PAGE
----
Interhemispheric compensation: a hypothesis of TMS-induced effects on language-related areas
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Invisible input - healing
A description of the experience
Eur Psychiatry. 2008 Jun;23(4):281-8. doi: 10.1016/j.eurpsy.2007.10.012. Epub 2008 May 2.
Interhemispheric compensation: a hypothesis of TMS-induced effects on language-related areas.
Andoh J1, Martinot JL.
INSERM U797, Research Unit-Neuroimaging and Psychiatry, Université Paris-Sud, Service Hospitalier Frédéric Joliot, 4 place du Général Leclerc, Orsay, France.
Repetitive transcranial magnetic stimulation (rTMS) applied over brain regions responsible for language processing is used to curtail potentially auditory hallucinations in schizophrenia patients and to investigate the functional organisation of language-related areas.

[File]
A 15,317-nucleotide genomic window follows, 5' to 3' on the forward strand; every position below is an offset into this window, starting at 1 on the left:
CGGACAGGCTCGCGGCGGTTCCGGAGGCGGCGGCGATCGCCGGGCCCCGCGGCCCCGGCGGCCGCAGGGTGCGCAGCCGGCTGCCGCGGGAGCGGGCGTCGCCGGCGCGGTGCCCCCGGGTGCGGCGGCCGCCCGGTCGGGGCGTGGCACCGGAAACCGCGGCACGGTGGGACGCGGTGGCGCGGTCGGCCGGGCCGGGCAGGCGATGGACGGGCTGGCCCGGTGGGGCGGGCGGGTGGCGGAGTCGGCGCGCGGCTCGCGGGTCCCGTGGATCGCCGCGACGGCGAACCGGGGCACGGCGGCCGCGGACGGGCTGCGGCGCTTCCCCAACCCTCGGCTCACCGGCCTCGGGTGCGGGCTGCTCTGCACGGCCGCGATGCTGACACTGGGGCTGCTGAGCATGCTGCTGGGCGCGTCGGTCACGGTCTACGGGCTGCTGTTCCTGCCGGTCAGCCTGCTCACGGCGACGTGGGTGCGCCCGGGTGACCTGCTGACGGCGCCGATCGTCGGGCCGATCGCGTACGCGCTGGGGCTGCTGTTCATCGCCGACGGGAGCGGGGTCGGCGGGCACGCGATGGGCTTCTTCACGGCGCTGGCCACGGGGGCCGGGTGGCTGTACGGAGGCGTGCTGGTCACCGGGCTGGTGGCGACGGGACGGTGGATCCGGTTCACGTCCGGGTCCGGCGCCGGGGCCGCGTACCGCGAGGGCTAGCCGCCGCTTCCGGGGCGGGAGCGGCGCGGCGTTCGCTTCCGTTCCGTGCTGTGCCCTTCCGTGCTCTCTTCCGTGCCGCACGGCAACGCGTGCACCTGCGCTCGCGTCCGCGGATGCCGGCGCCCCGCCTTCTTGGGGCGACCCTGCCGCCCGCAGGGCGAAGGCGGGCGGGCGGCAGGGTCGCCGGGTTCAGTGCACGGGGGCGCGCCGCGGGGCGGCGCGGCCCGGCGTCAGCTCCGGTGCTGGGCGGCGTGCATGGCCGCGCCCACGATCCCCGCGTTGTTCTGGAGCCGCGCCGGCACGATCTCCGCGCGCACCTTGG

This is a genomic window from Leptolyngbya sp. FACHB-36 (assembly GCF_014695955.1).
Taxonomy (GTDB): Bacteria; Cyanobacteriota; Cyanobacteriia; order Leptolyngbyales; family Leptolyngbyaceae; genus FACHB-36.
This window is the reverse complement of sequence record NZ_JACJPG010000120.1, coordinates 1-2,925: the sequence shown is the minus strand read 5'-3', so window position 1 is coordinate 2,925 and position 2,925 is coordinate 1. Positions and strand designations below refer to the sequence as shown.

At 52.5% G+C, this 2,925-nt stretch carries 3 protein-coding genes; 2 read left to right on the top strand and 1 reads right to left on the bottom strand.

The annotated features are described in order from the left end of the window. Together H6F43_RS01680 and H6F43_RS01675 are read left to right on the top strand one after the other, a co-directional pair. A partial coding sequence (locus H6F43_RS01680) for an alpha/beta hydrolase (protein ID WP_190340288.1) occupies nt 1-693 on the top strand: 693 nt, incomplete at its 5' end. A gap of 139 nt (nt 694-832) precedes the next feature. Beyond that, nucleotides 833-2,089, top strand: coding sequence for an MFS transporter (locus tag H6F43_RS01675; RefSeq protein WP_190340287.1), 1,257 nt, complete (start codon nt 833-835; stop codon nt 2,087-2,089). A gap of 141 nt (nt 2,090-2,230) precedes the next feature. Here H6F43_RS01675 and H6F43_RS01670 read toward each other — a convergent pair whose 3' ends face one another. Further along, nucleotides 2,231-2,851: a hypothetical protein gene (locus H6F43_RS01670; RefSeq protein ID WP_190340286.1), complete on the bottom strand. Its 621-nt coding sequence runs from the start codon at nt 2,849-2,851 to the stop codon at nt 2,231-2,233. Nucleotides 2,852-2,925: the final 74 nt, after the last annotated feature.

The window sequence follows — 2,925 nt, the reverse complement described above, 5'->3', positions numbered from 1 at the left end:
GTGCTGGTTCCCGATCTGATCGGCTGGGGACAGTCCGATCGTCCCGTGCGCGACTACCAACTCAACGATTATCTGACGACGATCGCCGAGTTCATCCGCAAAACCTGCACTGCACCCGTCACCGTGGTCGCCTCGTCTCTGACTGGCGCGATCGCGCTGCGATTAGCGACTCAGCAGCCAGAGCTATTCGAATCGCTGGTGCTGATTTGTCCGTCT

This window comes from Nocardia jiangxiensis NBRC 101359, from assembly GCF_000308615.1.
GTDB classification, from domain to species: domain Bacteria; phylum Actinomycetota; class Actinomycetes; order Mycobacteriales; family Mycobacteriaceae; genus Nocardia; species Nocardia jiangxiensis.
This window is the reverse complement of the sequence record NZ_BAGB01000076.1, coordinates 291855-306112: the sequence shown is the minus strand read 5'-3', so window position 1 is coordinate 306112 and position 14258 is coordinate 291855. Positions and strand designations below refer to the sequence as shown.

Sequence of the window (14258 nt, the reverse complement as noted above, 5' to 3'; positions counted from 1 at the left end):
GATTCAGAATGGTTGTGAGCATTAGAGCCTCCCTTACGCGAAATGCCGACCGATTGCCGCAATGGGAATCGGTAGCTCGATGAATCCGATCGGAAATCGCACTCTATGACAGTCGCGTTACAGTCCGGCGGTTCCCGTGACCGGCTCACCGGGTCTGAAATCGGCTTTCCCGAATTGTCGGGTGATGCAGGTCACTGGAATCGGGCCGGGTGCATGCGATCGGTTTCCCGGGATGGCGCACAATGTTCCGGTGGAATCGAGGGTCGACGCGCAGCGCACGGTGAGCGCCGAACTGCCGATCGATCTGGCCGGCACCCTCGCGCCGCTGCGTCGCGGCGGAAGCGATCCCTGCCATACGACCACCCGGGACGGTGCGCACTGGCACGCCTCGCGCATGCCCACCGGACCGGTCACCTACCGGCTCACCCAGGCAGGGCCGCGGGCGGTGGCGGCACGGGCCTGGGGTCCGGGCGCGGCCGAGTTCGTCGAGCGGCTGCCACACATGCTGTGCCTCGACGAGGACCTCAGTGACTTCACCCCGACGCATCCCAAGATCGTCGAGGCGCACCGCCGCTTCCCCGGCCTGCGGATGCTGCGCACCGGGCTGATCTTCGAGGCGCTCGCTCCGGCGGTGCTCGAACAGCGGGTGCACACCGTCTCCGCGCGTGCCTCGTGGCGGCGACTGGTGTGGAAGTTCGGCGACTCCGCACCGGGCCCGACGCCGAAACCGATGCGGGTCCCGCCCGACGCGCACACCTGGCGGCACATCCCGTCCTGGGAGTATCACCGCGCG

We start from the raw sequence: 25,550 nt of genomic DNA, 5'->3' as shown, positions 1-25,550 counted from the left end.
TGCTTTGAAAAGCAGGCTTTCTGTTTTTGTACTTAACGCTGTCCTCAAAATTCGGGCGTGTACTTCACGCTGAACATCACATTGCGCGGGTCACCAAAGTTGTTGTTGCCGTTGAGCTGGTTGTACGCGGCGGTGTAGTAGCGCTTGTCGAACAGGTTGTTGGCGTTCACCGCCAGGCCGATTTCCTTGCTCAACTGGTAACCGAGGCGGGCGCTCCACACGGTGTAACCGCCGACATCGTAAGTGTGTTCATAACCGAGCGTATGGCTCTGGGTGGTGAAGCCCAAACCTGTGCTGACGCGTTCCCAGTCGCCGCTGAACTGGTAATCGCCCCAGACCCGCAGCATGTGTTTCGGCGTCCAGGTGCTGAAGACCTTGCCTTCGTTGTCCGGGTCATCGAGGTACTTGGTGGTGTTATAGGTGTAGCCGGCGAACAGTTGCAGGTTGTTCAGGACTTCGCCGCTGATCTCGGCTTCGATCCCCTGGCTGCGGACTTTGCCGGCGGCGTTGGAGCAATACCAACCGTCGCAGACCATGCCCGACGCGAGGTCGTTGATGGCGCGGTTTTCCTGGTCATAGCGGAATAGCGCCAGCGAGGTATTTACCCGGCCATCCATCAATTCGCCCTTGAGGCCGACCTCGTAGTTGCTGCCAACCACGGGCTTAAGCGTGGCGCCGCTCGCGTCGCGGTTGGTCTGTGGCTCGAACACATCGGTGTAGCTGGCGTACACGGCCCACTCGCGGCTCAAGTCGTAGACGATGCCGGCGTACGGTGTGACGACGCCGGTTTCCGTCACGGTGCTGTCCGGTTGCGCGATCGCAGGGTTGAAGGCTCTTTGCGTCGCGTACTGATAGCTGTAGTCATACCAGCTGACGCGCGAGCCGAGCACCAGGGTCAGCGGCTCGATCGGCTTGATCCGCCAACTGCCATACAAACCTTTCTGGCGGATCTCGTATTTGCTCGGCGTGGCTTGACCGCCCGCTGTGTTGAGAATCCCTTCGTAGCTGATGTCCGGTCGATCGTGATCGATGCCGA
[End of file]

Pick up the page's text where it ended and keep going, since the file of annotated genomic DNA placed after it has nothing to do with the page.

Variability of effects is, however, marked across studies and between subjects. Furthermore, the mechanisms of action of rTMS are poorly understood.
Here, we reviewed different factors related to the structural and functional organisation of the brain that might influence rTMS-induced effects.
Then, by analogy with aphasia studies, and the plastic-adaptive changes in both the left and right hemispheres following aphasia recovery, a hypothesis is proposed about rTMS mechanisms over language-related areas (e.g. Wernicke, Broca).
We proposed that the local interference induced by rTMS in language-related areas might be analogous to aphasic stroke and might lead to a functional reorganisation in areas connected to the virtual lesion for language recovery.
The source of the experiencePubMed
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Transcranial direct current stimulation